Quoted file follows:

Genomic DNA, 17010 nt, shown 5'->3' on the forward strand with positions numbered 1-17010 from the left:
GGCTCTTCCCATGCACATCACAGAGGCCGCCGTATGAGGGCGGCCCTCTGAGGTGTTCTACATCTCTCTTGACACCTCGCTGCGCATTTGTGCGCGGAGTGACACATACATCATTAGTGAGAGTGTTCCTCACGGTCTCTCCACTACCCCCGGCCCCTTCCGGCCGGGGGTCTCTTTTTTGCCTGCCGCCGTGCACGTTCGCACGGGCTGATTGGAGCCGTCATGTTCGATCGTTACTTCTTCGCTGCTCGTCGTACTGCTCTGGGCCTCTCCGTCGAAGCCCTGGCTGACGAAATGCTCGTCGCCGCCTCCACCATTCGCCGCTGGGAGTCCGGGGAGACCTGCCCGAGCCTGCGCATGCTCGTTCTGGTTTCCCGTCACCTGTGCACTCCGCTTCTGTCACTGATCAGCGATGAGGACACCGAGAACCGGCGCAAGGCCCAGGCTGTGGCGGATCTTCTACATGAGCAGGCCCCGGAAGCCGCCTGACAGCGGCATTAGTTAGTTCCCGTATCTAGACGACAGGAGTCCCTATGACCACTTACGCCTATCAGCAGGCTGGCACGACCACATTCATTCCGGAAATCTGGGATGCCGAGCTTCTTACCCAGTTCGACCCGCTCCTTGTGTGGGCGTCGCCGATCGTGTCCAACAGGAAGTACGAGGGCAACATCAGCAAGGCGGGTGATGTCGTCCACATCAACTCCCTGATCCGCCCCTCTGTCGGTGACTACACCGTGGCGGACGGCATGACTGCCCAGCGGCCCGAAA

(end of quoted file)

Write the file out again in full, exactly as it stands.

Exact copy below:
Genomic DNA, 17010 nt, shown 5'->3' on the forward strand with positions numbered 1-17010 from the left:
GGCTCTTCCCATGCACATCACAGAGGCCGCCGTATGAGGGCGGCCCTCTGAGGTGTTCTACATCTCTCTTGACACCTCGCTGCGCATTTGTGCGCGGAGTGACACATACATCATTAGTGAGAGTGTTCCTCACGGTCTCTCCACTACCCCCGGCCCCTTCCGGCCGGGGGTCTCTTTTTTGCCTGCCGCCGTGCACGTTCGCACGGGCTGATTGGAGCCGTCATGTTCGATCGTTACTTCTTCGCTGCTCGTCGTACTGCTCTGGGCCTCTCCGTCGAAGCCCTGGCTGACGAAATGCTCGTCGCCGCCTCCACCATTCGCCGCTGGGAGTCCGGGGAGACCTGCCCGAGCCTGCGCATGCTCGTTCTGGTTTCCCGTCACCTGTGCACTCCGCTTCTGTCACTGATCAGCGATGAGGACACCGAGAACCGGCGCAAGGCCCAGGCTGTGGCGGATCTTCTACATGAGCAGGCCCCGGAAGCCGCCTGACAGCGGCATTAGTTAGTTCCCGTATCTAGACGACAGGAGTCCCTATGACCACTTACGCCTATCAGCAGGCTGGCACGACCACATTCATTCCGGAAATCTGGGATGCCGAGCTTCTTACCCAGTTCGACCCGCTCCTTGTGTGGGCGTCGCCGATCGTGTCCAACAGGAAGTACGAGGGCAACATCAGCAAGGCGGGTGATGTCGTCCACATCAACTCCCTGATCCGCCCCTCTGTCGGTGACTACACCGTGGCGGACGGCATGACTGCCCAGCGGCCCGAAA